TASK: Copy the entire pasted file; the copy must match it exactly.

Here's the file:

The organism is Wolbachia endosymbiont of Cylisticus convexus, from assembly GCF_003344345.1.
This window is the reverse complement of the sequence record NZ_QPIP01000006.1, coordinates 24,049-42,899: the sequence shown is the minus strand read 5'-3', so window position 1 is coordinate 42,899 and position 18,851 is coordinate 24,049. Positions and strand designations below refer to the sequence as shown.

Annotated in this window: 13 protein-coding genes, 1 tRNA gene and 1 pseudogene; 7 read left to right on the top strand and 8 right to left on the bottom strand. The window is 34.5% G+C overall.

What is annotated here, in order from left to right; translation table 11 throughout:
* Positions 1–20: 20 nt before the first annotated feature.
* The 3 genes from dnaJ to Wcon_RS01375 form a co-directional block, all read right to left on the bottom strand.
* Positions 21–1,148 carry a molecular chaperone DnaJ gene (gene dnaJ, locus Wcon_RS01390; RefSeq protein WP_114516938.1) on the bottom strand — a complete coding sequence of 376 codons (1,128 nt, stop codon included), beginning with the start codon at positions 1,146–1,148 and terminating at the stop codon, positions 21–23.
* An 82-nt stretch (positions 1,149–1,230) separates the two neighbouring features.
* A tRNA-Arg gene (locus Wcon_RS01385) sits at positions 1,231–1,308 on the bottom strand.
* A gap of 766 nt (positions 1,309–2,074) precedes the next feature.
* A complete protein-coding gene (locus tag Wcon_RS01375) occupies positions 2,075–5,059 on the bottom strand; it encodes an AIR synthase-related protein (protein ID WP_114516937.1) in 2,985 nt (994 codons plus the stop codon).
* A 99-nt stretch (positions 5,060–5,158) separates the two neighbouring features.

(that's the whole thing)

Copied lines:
The organism is Wolbachia endosymbiont of Cylisticus convexus, from assembly GCF_003344345.1.
This window is the reverse complement of the sequence record NZ_QPIP01000006.1, coordinates 24,049-42,899: the sequence shown is the minus strand read 5'-3', so window position 1 is coordinate 42,899 and position 18,851 is coordinate 24,049. Positions and strand designations below refer to the sequence as shown.

Annotated in this window: 13 protein-coding genes, 1 tRNA gene and 1 pseudogene; 7 read left to right on the top strand and 8 right to left on the bottom strand. The window is 34.5% G+C overall.

What is annotated here, in order from left to right; translation table 11 throughout:
* Positions 1–20: 20 nt before the first annotated feature.
* The 3 genes from dnaJ to Wcon_RS01375 form a co-directional block, all read right to left on the bottom strand.
* Positions 21–1,148 carry a molecular chaperone DnaJ gene (gene dnaJ, locus Wcon_RS01390; RefSeq protein WP_114516938.1) on the bottom strand — a complete coding sequence of 376 codons (1,128 nt, stop codon included), beginning with the start codon at positions 1,146–1,148 and terminating at the stop codon, positions 21–23.
* An 82-nt stretch (positions 1,149–1,230) separates the two neighbouring features.
* A tRNA-Arg gene (locus Wcon_RS01385) sits at positions 1,231–1,308 on the bottom strand.
* A gap of 766 nt (positions 1,309–2,074) precedes the next feature.
* A complete protein-coding gene (locus tag Wcon_RS01375) occupies positions 2,075–5,059 on the bottom strand; it encodes an AIR synthase-related protein (protein ID WP_114516937.1) in 2,985 nt (994 codons plus the stop codon).
* A 99-nt stretch (positions 5,060–5,158) separates the two neighbouring features.